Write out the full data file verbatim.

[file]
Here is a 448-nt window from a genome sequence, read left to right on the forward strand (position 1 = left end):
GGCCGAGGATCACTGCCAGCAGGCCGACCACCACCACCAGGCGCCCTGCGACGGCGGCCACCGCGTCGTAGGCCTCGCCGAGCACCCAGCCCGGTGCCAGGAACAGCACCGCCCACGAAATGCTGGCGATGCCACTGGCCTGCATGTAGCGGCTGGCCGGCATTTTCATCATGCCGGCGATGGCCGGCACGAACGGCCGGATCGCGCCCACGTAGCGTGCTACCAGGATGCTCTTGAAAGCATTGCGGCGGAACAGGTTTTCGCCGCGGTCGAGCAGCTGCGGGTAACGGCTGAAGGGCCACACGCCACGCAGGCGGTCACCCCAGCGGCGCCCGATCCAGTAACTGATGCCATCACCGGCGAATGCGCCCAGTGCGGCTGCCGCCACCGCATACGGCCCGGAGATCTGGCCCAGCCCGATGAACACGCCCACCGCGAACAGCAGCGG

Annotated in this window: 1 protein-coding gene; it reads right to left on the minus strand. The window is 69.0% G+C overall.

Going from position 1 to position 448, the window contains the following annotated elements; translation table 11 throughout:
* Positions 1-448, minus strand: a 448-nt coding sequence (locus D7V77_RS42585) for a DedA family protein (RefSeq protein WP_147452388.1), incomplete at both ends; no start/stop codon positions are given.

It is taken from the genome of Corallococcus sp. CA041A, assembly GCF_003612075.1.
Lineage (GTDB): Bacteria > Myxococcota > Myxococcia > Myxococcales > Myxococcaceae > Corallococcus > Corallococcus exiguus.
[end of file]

Here is a 448-nt window from a genome sequence, read left to right on the forward strand (position 1 = left end):
GGCCGAGGATCACTGCCAGCAGGCCGACCACCACCACCAGGCGCCCTGCGACGGCGGCCACCGCGTCGTAGGCCTCGCCGAGCACCCAGCCCGGTGCCAGGAACAGCACCGCCCACGAAATGCTGGCGATGCCACTGGCCTGCATGTAGCGGCTGGCCGGCATTTTCATCATGCCGGCGATGGCCGGCACGAACGGCCGGATCGCGCCCACGTAGCGTGCTACCAGGATGCTCTTGAAAGCATTGCGGCGGAACAGGTTTTCGCCGCGGTCGAGCAGCTGCGGGTAACGGCTGAAGGGCCACACGCCACGCAGGCGGTCACCCCAGCGGCGCCCGATCCAGTAACTGATGCCATCACCGGCGAATGCGCCCAGTGCGGCTGCCGCCACCGCATACGGCCCGGAGATCTGGCCCAGCCCGATGAACACGCCCACCGCGAACAGCAGCGG

Annotated in this window: 1 protein-coding gene; it reads right to left on the minus strand. The window is 69.0% G+C overall.

Going from position 1 to position 448, the window contains the following annotated elements; translation table 11 throughout:
* Positions 1-448, minus strand: a 448-nt coding sequence (locus D7V77_RS42585) for a DedA family protein (RefSeq protein WP_147452388.1), incomplete at both ends; no start/stop codon positions are given.

It is taken from the genome of Corallococcus sp. CA041A, assembly GCF_003612075.1.
Lineage (GTDB): Bacteria > Myxococcota > Myxococcia > Myxococcales > Myxococcaceae > Corallococcus > Corallococcus exiguus.